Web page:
Last year a customer wrote to tell me how much he liked the sound of his 2004 Japanese DMM pressing of the Yellow Submarine Songtrack.
After looking into the background of this album, we saw right from the start that it had three strikes against it.
First off, we rarely like Japanese pressings outside of those that were recorded in Japan, such as the direct to disc jazz and classical records we’ve done shootouts for. Other Japanese pressings we like were recorded in the states for the Japanese market: the jazz direct to discs on East Wind come to mind.
Secondly, whenever possible we avoid DMM pressings. They often add what seems to us like digital artifacts to the sound.
And lastly, we rarely like modern remixes, especially modern remixes that obviously use digital processes of various kinds. The remixed Abbey Road is a complete disaster. Nothing that comes out of Abbey Road these days should be expected to sound good. Their work is a disgrace.
So rather than buy the Japanese-pressed version of the album, we cheaped out and just bought a UK one for half the price.
We half-expected the worst and that’s pretty much what we found.
I used to sell this very version of the album back in 1999 when it came out. I thought it sounded just fine. That was about twenty years ago. My all tube system was darker and dramatically less resolving than the one I have now.
Scores of improvements have been made since then to every aspect of analog reproduction, something we discuss endlessly on this blog.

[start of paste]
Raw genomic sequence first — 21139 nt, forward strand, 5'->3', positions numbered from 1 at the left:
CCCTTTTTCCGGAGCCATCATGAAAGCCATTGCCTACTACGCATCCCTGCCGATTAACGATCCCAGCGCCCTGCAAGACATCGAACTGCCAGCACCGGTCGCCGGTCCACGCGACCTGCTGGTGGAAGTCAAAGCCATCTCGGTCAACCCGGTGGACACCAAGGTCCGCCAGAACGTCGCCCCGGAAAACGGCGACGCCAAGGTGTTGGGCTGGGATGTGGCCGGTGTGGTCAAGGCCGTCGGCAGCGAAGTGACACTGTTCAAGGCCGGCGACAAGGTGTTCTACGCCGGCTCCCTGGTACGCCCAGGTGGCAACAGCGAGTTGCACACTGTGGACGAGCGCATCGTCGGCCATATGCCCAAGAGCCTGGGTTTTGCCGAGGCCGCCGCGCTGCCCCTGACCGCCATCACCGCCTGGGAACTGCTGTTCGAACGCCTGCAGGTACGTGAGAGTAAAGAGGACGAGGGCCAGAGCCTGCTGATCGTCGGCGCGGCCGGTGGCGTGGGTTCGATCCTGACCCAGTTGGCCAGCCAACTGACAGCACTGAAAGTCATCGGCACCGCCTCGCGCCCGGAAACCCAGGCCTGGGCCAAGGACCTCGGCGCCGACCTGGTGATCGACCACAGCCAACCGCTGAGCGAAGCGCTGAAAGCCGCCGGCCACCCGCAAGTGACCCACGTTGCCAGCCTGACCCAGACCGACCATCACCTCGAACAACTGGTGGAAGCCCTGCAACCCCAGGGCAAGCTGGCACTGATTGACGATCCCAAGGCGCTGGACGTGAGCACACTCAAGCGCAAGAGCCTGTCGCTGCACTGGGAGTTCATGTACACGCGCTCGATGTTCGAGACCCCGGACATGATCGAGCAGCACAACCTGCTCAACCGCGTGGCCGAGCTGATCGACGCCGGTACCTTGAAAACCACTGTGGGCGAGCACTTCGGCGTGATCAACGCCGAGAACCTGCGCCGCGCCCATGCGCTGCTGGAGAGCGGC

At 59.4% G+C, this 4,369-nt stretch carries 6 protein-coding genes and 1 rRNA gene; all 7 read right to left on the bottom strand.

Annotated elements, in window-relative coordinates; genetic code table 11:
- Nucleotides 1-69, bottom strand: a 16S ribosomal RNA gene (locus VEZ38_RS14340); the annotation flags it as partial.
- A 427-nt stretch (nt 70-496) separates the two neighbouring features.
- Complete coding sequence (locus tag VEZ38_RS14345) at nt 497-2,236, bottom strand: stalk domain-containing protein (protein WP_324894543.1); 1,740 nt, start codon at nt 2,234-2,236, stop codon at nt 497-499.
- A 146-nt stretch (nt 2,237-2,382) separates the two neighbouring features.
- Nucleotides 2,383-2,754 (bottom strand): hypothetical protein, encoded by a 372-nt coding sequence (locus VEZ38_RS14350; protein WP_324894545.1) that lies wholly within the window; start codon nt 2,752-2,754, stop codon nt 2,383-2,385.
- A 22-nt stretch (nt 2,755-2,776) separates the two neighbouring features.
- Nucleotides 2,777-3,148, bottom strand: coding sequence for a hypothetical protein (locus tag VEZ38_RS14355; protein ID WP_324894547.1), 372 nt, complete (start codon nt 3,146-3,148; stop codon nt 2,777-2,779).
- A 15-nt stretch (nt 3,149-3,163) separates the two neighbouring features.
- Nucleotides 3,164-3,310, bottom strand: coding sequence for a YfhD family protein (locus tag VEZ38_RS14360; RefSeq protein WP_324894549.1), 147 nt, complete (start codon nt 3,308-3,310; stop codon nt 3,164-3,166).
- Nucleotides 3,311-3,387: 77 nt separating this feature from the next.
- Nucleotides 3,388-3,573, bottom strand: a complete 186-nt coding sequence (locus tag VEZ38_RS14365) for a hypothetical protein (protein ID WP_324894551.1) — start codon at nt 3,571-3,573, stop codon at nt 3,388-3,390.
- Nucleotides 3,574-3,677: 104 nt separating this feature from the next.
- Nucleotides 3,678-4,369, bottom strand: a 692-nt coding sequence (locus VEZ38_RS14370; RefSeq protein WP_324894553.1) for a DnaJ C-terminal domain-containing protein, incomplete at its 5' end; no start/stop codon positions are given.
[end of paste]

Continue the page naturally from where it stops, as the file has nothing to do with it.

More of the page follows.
We Have No Idea
To be fair, we admit that we have no idea what the Japanese pressing of the album sounds like. We’ve never played one.
So what’s wrong with the UK pressing of the Yellow Submarine Songtrack?
From the notes reproduced on the left — incidentally some of the last I wrote before I retired — you can see that the overall sound struck me as dry, thin and CD-like.
The vocals sound much more artificial on these remixed tracks than they do on the vintage Beatles’ pressings we offer. When a Beatles album has an unnatural, overly-processed midrange, it’s pretty much game over.
The new mixes also lacked Tubey Magic, which, for any album by The Beatles, is every bit the kiss of death that a phony midrange is. The Beatles albums remastered on Heavy Vinyl that we’ve played left a lot to be desired in that area, in addition to their many other faults.
It’s possible that the Japanese pressing of The Yellow Submarine Songtrack has none of the problems we found on the UK pressing we played. If such a thing turned out to be true, it would be a first in our experience. We can’t say it’s impossible. What we can say is that it is very unlikely.
If any of you do buy the Japanese pressing, please let us know what you think.
And that’s where we will leave it for now.